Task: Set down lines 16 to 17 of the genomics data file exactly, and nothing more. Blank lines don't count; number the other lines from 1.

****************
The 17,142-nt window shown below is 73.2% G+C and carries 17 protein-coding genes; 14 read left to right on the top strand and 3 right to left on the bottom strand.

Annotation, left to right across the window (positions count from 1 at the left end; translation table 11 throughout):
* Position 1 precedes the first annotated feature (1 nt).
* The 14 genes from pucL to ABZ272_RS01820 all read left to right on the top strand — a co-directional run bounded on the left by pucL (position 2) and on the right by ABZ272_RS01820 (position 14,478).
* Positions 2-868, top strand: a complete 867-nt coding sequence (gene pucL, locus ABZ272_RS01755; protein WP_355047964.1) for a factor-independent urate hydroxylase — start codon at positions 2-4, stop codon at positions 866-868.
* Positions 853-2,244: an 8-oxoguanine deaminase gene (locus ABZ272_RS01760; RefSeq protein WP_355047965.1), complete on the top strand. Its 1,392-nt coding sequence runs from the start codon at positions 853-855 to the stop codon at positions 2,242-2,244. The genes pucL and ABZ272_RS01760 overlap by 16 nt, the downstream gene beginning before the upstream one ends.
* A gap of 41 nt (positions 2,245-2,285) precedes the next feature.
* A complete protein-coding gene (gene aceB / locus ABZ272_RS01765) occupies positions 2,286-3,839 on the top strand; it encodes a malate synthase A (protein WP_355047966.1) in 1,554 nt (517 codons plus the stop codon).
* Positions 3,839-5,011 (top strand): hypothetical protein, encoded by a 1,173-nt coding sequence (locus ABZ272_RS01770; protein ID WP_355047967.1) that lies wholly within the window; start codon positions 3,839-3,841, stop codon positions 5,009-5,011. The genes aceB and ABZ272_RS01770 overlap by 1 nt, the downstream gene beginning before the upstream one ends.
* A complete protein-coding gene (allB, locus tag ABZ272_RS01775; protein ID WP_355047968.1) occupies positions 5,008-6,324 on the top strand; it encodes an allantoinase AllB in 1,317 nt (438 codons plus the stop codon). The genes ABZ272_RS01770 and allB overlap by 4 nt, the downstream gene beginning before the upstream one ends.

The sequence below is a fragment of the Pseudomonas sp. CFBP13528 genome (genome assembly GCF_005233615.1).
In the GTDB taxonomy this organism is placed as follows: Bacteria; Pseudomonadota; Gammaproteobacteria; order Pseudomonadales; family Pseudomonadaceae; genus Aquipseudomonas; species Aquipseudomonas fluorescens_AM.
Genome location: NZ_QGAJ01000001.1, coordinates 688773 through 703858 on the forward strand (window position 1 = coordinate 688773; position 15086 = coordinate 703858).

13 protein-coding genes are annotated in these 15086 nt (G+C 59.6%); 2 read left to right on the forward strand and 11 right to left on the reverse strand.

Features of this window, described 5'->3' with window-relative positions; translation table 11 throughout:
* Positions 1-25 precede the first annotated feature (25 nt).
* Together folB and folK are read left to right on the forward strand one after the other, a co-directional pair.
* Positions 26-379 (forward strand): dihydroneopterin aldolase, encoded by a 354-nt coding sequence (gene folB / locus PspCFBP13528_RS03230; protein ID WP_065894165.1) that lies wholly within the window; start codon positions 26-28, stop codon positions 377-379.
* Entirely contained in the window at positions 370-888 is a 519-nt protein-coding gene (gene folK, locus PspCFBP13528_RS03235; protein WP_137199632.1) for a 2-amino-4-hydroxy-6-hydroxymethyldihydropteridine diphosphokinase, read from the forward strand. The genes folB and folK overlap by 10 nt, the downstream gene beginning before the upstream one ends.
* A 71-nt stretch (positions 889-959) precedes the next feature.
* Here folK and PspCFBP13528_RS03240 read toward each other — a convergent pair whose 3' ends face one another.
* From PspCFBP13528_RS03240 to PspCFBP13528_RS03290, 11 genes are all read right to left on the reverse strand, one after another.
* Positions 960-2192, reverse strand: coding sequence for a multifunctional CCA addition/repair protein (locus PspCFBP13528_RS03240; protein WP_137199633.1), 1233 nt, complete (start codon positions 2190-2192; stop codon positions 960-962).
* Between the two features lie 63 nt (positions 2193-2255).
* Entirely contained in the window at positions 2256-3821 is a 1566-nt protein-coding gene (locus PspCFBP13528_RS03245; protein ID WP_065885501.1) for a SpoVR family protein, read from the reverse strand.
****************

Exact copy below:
* Positions 1-25 precede the first annotated feature (25 nt).
* Together folB and folK are read left to right on the forward strand one after the other, a co-directional pair.